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North Roseville R.E.C. Center

04/05/2011 10:50AM ● Published by Style

Photo by Dante Fontana

There is an African proverb that states, “It takes a village to raise a child.”

In the Roseville Heights neighborhood, it takes a community not only to raise a child, but also to keep them from joining gangs. The North Roseville Recreation Education & Creativity (R.E.C.) Center is doing just that on a shoestring budget – working out of an older, donated school modular building.

Executive Director Machel Miller-Presley has built a wonderful home-away-from-home for the kids and families in this impoverished slice of Placer County. Kids scramble around laughing and learning in the cramped room filled with a large table, small kitchen, and tons of love and encouragement. Neighborhood mothers are bustling around cooking and serving rice, vegetables and meat. For some of these kids, it will be their only hot meal of the day.

There are only funds for the R.E.C. Center to be open Monday to Friday. During the school year, it is open after class when Miller-Presley works hard to feed nearly 40 kids each evening. In the summer months, the R.E.C. Center is open earlier in the day and the population at the dinner table explodes to 80 kids. The Placer Food Bank provides the bulk of the fare that is now grown in the community garden.

Outside, kids of all ages are creating chalk drawings on the cement, boys are playing pick-up basketball and others are sweeping and cleaning. According to Miller-Presley, this is the neighborhood’s community center…the kids are here instead of on the street.

Miller-Presley credits the R.E.C. Center for saving lives by saving kids from entering gangs or getting into trouble. “People usually think of gang members as adults,” but Miller-Presley clarifies, “they are between 12 and 15 years old.” Her mission is to provide a stable environment so that at-risk youth can reach their full potential. She is doing that by fostering an atmosphere that brings free services to those whom need it the most.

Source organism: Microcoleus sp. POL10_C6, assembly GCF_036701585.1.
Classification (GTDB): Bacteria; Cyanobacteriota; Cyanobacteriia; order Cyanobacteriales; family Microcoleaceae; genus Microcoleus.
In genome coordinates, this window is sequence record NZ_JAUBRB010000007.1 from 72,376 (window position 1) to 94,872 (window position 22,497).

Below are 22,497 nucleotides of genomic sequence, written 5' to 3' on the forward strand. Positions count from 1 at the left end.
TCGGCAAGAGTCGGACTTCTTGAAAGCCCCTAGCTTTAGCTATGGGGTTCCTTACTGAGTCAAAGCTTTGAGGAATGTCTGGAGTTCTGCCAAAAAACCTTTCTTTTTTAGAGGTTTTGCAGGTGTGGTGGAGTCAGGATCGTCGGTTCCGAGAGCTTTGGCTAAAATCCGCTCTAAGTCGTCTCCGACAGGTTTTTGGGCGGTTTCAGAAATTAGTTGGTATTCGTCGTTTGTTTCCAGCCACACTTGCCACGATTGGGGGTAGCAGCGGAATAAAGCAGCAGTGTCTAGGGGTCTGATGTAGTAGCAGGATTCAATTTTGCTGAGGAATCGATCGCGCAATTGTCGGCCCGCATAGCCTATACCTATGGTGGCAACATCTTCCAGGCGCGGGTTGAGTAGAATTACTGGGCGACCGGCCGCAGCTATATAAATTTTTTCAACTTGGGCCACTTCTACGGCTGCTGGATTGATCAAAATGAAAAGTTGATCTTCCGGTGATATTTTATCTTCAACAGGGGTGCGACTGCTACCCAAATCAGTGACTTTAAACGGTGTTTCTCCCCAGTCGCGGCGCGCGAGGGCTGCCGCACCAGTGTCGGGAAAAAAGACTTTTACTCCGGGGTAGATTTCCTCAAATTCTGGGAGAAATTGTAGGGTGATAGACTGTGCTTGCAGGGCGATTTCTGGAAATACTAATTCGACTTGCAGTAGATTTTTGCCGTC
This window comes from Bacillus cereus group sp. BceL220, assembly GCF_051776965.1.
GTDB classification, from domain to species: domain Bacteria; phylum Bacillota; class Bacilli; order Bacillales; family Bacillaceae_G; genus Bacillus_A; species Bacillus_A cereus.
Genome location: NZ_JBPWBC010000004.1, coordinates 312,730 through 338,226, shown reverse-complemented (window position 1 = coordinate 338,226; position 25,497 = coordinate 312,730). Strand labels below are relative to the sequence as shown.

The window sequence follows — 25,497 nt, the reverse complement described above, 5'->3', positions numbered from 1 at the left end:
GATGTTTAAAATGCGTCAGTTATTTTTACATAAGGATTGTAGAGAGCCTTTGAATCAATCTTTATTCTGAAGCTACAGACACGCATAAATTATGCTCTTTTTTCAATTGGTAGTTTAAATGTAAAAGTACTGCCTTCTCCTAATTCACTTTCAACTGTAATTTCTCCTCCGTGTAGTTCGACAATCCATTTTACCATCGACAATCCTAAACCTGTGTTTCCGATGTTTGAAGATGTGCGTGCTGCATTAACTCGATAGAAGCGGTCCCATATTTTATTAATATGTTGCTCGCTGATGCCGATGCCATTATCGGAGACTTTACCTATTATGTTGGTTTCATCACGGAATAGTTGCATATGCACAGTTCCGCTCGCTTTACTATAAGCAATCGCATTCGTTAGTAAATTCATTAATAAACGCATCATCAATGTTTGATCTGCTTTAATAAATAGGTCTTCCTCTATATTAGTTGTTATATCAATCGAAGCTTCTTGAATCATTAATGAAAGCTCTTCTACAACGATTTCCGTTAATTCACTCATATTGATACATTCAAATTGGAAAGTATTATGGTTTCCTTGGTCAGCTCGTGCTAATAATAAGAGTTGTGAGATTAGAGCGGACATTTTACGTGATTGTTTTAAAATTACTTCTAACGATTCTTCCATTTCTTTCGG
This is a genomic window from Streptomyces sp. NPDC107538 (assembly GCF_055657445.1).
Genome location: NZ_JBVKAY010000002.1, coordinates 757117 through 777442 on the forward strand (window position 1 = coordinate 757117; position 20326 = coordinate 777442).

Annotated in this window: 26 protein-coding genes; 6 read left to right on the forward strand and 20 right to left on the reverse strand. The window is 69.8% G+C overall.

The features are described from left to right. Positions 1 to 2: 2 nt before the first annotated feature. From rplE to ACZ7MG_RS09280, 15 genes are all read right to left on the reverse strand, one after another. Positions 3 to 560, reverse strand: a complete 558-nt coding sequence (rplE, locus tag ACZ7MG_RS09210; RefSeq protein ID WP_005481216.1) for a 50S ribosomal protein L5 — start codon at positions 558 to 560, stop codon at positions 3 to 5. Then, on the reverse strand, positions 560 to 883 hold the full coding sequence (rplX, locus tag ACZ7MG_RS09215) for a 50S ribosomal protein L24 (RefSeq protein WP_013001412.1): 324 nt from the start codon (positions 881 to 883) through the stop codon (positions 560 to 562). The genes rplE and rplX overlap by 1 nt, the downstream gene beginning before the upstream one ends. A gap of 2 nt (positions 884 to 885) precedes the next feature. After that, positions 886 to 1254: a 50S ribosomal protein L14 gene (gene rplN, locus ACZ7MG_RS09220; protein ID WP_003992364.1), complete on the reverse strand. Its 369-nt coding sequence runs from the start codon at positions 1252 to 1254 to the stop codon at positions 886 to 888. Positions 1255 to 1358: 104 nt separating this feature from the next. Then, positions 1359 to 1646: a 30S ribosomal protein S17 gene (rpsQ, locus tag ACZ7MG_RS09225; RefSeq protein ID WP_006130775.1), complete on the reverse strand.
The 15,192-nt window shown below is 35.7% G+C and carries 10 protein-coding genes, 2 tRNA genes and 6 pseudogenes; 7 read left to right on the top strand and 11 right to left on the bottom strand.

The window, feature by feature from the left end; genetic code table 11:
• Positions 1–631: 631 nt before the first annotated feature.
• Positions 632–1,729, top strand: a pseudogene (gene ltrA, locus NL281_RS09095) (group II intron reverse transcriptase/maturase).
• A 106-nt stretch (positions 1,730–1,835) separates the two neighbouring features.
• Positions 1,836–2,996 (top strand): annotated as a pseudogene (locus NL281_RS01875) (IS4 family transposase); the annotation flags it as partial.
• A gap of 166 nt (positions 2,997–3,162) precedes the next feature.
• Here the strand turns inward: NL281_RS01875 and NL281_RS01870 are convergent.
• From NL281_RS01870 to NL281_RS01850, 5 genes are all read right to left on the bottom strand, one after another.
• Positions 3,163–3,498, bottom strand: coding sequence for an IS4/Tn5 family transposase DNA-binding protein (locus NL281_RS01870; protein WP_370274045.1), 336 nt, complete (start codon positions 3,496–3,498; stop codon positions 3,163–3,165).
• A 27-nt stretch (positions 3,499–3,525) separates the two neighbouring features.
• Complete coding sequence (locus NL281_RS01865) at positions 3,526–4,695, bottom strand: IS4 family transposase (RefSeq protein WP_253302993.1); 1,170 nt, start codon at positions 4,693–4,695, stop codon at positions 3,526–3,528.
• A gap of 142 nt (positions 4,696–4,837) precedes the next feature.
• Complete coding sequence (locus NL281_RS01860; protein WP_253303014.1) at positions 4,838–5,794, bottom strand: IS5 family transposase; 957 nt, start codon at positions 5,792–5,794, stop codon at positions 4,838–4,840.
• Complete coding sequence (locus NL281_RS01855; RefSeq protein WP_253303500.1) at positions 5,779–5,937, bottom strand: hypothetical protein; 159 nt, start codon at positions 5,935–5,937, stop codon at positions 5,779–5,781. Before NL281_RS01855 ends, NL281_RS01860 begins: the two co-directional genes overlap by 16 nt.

Recreation, education, nutrition and creativity are positively encouraged and taught every hour they are open. The R.E.C. Center brings drug and alcohol resistance programs, gang intervention, a homework club, computer lab, field trips, meals, and provides school supplies and clothing – all at no cost to the families. “It is important to offer fun stuff to get the kids in here,” Miller-Presley says. The R.E.C. Center offers the only cost-free program in Placer County.

“Although our name is Roseville, we do not get regular funding from the City,” Miller-Presley says. Their funding comes via a yearly Citizen’s Benefit Grant. They have received grants from area corporations and the Sacramento Kings. Wells Fargo Bank Spokesperson Julie Campbell knows it is important to fund grants for this local center too. “For our company to be successful,” Campbell says, “we need our community to be successful also.”

Nineteen years old and very shy, Jose Arciniega loves the R.E.C. Center and explains, “It feels like home here…there is no peer pressure here.” He knows Roseville’s R.E.C. Center saved him from a guaranteed unsuccessful path in life. For that he is grateful.


For more information or to get involved, visit northrosevillereccenter.org.

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